Trump's First 100 Days See Gold Price Most Closely Tied Ever to Dollar's Value in Yen

GOLD PRICES set new 2-week lows against a rising US Dollar on Wednesday, hitting $1262 per ounce as European stock markets slipped from their two-day surge and commodity prices also fell.
US Treasury bonds ticked down, nudging 10-year yields up to 2-week highs at 2.34%.
Ahead of President Trump unveiling what he’s trailed as major tax reforms, the US Dollar meantime pushed higher against major currencies, recovering over half-a-cent from its weakest level to the single-currency Euro since late October.
Washington is set to mark Trump’s first 100 days in office this weekend with a government shutdown unless Congress approves an extra $1 trillion in new debt.
Gold prices have risen 4.3% since 20 January in Dollar terms.
Gold priced in the Japanese Yen, in contrast, has risen only 1.4%.
Chart of Dollar-priced gold vs. gold in Japanese Yen per gram (right)
Benchmark gold prices slipped 0.4% overnight in China, the No.1 consumer nation, falling less than Dollar gold’s drop as the Yuan fell together with Euros, Sterling and most other major currencies versus the greenback on the FX market.
That pushed the Shanghai premium – the incentive to shipping new imports of bullion to China from the world’s key wholesale storage point of London – up to a 2-week high of $10 per ounce.
Gold priced in Yen meantime rose towards a 7-week high as the Japanese currency fell hardest against the Dollar.
Dollar gold prices have, over the 108 trading days since Trump won the US election last November, shown a stronger relationship with the Japanese Yen than any time since 1971 according to BullionVault analysis today.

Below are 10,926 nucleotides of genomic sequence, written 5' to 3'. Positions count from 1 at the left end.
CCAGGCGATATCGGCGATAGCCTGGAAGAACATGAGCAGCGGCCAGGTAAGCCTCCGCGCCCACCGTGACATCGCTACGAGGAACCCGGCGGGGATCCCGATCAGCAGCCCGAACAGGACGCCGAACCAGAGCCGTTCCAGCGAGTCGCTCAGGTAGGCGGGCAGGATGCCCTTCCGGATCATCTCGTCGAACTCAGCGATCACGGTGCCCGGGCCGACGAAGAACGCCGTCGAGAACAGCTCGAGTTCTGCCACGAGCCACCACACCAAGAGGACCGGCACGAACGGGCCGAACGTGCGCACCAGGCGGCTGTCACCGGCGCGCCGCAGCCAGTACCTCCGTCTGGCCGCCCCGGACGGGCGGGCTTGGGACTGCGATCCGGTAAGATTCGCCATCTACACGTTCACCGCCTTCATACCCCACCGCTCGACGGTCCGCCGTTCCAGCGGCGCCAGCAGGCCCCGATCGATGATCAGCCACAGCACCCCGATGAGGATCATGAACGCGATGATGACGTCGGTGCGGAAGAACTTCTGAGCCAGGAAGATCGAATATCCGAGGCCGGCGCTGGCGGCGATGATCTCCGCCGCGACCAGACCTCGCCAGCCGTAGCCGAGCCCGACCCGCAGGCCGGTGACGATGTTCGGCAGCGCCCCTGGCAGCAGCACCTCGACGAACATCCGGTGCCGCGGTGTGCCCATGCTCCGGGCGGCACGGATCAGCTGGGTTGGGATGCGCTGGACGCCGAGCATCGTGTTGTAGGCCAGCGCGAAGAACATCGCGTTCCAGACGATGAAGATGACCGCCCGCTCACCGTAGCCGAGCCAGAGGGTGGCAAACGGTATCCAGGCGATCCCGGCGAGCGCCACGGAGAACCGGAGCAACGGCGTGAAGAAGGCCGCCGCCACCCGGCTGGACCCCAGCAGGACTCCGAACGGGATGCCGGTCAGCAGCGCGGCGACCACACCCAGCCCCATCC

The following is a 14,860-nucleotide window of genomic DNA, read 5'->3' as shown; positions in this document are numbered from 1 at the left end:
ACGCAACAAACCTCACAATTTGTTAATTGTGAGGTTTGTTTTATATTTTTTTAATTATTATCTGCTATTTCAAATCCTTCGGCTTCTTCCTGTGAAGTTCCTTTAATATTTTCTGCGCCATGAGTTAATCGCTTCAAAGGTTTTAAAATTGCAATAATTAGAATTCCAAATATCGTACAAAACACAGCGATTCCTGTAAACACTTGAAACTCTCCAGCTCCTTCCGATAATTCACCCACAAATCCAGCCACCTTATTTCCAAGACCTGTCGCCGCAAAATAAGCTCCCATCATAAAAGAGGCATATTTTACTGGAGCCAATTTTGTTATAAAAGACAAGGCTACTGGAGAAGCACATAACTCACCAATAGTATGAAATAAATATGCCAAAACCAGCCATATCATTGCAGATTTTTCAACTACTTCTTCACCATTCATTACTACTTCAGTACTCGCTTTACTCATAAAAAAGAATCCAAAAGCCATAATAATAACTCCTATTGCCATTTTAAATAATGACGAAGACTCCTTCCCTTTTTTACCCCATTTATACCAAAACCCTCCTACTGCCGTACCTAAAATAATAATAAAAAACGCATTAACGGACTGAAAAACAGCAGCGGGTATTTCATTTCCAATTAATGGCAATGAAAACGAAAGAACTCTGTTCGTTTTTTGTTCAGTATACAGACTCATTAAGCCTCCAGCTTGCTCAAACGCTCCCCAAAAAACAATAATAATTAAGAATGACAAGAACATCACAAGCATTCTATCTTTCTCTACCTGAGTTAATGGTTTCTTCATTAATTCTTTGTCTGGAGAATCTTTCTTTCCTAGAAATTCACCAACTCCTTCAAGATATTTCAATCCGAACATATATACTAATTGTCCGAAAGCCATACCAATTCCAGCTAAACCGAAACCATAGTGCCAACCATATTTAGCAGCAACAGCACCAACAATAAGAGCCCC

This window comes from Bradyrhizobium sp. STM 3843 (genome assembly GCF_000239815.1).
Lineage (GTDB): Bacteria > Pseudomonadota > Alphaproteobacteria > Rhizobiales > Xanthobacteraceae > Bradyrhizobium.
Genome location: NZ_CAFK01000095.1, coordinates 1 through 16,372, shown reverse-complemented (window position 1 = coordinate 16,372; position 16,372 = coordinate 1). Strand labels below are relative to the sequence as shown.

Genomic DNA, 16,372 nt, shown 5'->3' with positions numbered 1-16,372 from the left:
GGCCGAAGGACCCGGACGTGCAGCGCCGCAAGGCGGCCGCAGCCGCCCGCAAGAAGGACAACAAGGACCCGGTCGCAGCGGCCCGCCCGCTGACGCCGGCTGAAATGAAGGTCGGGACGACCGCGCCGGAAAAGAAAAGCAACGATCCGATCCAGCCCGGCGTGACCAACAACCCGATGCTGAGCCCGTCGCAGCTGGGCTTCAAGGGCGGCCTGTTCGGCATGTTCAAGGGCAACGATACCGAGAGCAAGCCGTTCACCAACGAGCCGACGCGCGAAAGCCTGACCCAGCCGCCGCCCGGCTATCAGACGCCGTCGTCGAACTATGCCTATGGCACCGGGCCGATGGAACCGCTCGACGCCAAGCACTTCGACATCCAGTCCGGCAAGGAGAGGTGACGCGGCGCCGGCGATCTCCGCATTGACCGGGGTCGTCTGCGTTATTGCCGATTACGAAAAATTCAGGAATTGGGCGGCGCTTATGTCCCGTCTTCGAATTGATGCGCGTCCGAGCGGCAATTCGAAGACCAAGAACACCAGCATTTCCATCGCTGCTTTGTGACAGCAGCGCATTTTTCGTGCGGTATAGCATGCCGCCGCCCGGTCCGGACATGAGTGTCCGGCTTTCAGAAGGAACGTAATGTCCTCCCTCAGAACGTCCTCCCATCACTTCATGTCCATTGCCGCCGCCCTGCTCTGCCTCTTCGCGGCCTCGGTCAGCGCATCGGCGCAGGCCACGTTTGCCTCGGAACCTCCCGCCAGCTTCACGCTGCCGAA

Showing an average r-coefficient of -0.45 on a daily basis over the last 5 years, gold’s negative correlation with the Dollar’s value in Yen terms has jumped to -0.85 since Trump was inaugurated.
That beats the previous peak negative correlations of New Year 1979 and summer 2004
Chart of Dollar gold's daily correlation with USDJPY, 108-day rolling average. Source: BullionVault
“A tax reform plan could give renewed energy to the reflation trade and damage bullion,” says the latest weekly note from analyst Jonathan Butler at Japanese conglomerate Mitsubishi.
“[But] in reality any reform will be forced to go through the machinations of Congress, which will most likely vote down any proposal that seeks to increase the Federal debt level.”
Looking ahead to Thursday’s meeting of the European Central Bank however – and with gold falling this week even as the Dollar dropped versus the Euro following centrist Emmanuel Macron’s strong showing in the first round of France’s presidential election – “renewed strength in the Dollar could further hamper gold,” Butler says.
“April is likely to be as good as it gets for gold in Q2,” said a note from Chinese-owned bullion bank ICBC Standard late last week.
“That said, we are talking about consolidation, not capitulation.”


This publication is for education purposes only and should not be considered either general of personal advice. It does not consider any particular person’s investment objectives, financial situation or needs. Accordingly, no recommendation (expressed or implied) or other information contained in this report should be acted upon without the appropriateness of that information having regard to those factors. You should assess whether or not the information contained herein is appropriate to your individual financial circumstances and goals before making an investment decision, or seek the help the of a licensed financial adviser. Performance is historical, performance may vary, past performance is not necessarily indicative of future performance. This report was produced in conjunction with ABC Bullion NSW.

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